The Anti-Economist — February 13, 2013, 5:11 pm

The Economic Understatement of the Union

If the president wants the public???s support, he should be making a forceful case for spending

President Obama has for some time now been building a Procrustean bed on the issue of deficit cutting. We have no room to increase spending, his fixed position goes, because we must cut the deficit now — and never mind that serious deficits will not afflict the economy until the late 2020s, if then. Obama began moving in this direction with his appointment of two conservatives, Erskine Bowles and Alan Simpson, to head his budget-balancing commission, and he has reinforced the argument time and again since.

For all that, the president’s State of the Union address last night offered an admirable if weak laundry list of proposals. They included a commission on protecting voting rights (largely overlooked in post-speech analysis), and a much-needed minimum-wage rise, to $9 an hour. Neither of these would require additional government spending. But does anyone believe that voting commission will be aggressive enough? Does anyone believe this Congress will pass a $9 minimum wage?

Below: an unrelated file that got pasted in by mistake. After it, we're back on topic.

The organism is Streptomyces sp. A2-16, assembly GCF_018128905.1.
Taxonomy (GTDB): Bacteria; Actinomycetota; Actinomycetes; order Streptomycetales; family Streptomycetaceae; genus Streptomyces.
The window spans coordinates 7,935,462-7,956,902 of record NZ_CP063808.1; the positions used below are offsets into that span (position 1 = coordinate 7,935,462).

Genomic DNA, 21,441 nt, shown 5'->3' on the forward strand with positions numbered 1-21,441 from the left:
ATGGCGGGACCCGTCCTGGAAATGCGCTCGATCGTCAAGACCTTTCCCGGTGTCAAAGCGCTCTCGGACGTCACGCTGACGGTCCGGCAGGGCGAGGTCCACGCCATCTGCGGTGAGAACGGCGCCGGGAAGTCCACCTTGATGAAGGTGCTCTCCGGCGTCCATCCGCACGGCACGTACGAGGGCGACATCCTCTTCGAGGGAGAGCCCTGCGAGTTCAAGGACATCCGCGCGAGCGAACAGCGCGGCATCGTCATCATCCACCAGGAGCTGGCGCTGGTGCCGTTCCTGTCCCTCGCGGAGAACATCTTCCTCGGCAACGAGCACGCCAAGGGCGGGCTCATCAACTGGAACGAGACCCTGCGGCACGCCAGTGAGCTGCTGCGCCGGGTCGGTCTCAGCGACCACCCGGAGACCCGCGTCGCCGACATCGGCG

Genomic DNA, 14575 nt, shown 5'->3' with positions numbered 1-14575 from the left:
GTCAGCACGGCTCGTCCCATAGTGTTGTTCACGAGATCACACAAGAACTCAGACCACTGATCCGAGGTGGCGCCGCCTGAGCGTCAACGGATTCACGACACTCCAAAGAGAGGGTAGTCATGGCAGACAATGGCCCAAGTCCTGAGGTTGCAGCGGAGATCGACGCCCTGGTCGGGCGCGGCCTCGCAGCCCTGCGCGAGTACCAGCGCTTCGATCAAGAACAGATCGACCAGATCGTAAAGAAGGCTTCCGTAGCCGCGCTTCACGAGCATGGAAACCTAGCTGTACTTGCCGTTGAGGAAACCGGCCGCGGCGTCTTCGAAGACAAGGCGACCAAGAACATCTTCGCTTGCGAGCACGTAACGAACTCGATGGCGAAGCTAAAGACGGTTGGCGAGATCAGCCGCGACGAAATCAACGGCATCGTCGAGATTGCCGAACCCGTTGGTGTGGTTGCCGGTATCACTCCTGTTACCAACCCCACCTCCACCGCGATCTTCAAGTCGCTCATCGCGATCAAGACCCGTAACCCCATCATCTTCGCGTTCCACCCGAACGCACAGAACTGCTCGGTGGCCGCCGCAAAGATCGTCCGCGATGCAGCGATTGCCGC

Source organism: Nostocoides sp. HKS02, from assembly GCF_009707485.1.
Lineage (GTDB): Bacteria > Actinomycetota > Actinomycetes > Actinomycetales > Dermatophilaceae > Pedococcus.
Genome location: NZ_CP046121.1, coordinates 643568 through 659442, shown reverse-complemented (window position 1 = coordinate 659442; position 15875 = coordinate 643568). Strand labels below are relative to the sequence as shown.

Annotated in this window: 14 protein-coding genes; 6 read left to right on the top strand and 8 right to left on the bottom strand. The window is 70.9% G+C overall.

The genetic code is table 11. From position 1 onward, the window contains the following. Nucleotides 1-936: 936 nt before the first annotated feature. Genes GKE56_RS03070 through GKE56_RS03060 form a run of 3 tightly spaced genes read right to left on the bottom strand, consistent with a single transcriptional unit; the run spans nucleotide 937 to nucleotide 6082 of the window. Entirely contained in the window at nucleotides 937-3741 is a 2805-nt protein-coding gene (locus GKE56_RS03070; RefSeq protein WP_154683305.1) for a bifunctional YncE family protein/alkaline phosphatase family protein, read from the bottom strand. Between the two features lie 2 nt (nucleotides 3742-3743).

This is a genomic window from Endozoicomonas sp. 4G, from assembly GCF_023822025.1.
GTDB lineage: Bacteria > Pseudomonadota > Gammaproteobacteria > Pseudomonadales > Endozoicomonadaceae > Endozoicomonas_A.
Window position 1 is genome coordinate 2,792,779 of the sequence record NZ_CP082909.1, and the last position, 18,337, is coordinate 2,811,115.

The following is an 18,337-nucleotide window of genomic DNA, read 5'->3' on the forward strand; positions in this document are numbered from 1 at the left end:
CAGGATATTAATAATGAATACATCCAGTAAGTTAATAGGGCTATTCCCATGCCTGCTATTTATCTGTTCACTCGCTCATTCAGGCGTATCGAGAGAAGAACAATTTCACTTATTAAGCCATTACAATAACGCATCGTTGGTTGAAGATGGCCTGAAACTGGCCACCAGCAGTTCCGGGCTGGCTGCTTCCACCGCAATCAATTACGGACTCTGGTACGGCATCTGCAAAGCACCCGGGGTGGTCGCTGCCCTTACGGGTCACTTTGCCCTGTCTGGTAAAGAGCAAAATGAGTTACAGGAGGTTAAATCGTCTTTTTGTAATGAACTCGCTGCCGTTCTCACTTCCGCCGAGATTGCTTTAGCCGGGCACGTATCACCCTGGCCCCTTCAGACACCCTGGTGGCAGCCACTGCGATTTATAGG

Obama also offered general proposals on the hot-button issues of immigration reform, emissions constraints, and gun control. Only on the last of these did his speech become emotional, as he demanded that Republicans allow a vote on the issue. The strategy seems to be to force them to vote against reform, then send them home to constituents who will wonder why they refused to back sensible controls.

Less controversially, Obama proposed a high-quality system of pre-kindergarten education in partnership with the states. He also talked about infrastructure spending (though only of enacting a previous proposal), and mentioned in passing that cutting spending during sequestration could hurt the economy. His tone was so quiet on the latter issue that I doubt the public understood its importance. It ought to have been his focus.